Op-Ed: My First Time

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Everyone remembers the first time they had sex. It sticks in your memory and can help shape future sexual desires and preferences.

As I was scanning my photos into the computer, I found this one — the only one — of Steve, the first guy I had sex with. I don't remember Steve's last name; he only lived in town for a few short months and moved before he made the yearbook. I blurred his identity since I don't know what his current sexuality or situation is.

It was the summer of 1988. I was 16 and he was 17. That's George Michael's Faith cassette next to him on the bed. This picture was taken the "day after." George had kindly provided mood music the night before. I still can't hear "Father Figure" or "Kissing a Fool" without thinking about that night.

I feel a compelling need to track Steve down so we can talk. I owe him an apology.

I'd already had sex with a girl when I was 14 or 15. It didn't really do much for me and I hadn't pursued other chances to do it again. (Instead, I thought about becoming a priest even though I'm not Catholic. Seriously.)

Then I met Steve. I was full of confusion because I knew what I wanted, but I didn't have the words to explain it. We clicked and I loved him as only first loves can. I couldn't tell him, of course, but apparently my desire was clear.

My "bedroom" was the top landing of our stairway. Technically, it was a one bedroom apartment, but we'd improvised. The drawback was that mom's room was the only other room upstairs other than the bathroom. My bed was outside the door to her room; I'm standing in her doorway to take the picture.

Steve slept over at my house one night and insisted we sleep downstairs in the living room because it was "too hot" upstairs since we didn't have air conditioning. We stayed up late talking and at one point he just asked me, "Are you gay? Do you like me?"

I shyly acknowledged that I did like him, but doubted the whole gay thing. He shocked me by telling me that he was gay and liked me too. It didn't take long after that for us to end up wrapped in each other's arms.

We continued the relationship and the next couple of months sped by until it was time to go back to school. Suddenly, I was panic stricken. What would happen when we went back to class? Would someone find out? Would everyone know our secret?

Steve and I had a mutual friend, Steph. I adored her and so did he. She was in his grade and they got to talk in class, while I only hung out with her between classes or after school. One afternoon, Steve followed me home in a really good mood.

"It's a beautiful day and I feel so free!"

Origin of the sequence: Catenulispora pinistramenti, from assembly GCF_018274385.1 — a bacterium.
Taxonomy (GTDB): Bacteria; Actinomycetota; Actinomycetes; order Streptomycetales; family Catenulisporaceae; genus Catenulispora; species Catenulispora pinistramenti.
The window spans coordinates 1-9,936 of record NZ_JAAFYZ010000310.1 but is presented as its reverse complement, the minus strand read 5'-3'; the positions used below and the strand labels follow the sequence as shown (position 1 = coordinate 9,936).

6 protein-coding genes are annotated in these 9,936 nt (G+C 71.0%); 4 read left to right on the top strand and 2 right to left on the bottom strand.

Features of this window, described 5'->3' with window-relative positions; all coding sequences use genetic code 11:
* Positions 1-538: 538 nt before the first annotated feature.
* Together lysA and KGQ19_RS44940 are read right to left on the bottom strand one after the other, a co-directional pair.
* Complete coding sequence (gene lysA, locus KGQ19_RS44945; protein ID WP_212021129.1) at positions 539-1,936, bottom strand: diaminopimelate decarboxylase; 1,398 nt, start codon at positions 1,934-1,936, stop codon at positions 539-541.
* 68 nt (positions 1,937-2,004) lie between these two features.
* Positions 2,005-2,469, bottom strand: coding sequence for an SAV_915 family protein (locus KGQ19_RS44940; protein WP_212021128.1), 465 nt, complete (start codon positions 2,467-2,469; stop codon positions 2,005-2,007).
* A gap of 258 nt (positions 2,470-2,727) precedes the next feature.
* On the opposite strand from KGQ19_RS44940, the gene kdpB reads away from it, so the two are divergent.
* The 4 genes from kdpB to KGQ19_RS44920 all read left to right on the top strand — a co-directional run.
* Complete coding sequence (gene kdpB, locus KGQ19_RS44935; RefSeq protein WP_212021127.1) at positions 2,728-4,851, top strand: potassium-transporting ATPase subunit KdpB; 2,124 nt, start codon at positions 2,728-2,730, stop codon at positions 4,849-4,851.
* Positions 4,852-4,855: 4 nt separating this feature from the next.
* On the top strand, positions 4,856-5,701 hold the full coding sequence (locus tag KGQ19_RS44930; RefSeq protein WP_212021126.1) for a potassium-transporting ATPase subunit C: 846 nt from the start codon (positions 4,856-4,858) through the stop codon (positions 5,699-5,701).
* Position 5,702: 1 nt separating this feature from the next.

"Why?"

"I told Steph about us."

My knees buckled. I sat down on the front steps to my house in shock and started to cry. I asked Steve to leave and shook with fear that my mom would find out. While I was always the class fag, how could I prove them right? I wasn't the horrible names classmates had called me. No one liked a faggot — that had been made abundantly clear from the many beatings I'd already endured.

It was all Steve's fault. I was angry. I was scared. I was young and stupid.

When he came back an hour or so later to talk, we went up to my room. My mom was at work so we didn't have to worry about being overheard. I screamed at him that he was going to shame me into suicide. I blamed him for beatings I would get. Then I did the unforgivable. I got conniving and realized what I "had" to do.

He reached out to me and told me he loved me. And I spit in his face.

I called him names like "faggot" and "queer." I told him I wasn't like him and never wanted to be. I said that I'd tell everyone he was lying and that he'd told me about being gay and I'd rejected him. I told him to leave and never come back.

And then I punched him. Again and again and again I hit him — trying to release all of the hurt and sickness I felt inside for his honesty about being exactly what I'd always been despised for. I raged and I shook and I yelled. I cried for his love that I couldn't accept and I screamed at the pain I'd felt myself as each punch landed. I beat him for what seemed like hours, days, years. He never raised so much as an arm to defend himself.

I spit on him again as he left my house shell shocked and wounded.

When it eventually got around school that he and I had been sleeping together, I spun a big story about how he'd hit on me, I'd rejected him and he was just making up sick queer fantasies. I lied. Over and over again I lied. I denied him in public while at home I cried because I wanted him.

I'm ashamed of what I did, but I've never apologized. His family moved away two weeks later. I don't know where he went or what's ever become of him. I don't know if he's gay, bisexual or even straight. Does he have a partner? Was he ever the same? Did I kill the same part of him that died in me with my inexcusable reaction? I don't know.

One week after Steve moved away, my mom sat me down on the couch. She told me that she'd heard the rumors of Steve and I. She told me that she didn't want to know the truth, but that she'd better not hear anything of the sort about any other friends of mine.

"Homosexuality is disgusting and God will punish you for it. No one likes a faggot," she lectured me.

I'd already learned that lesson.

I'm sorry, Steve. Forgive me.


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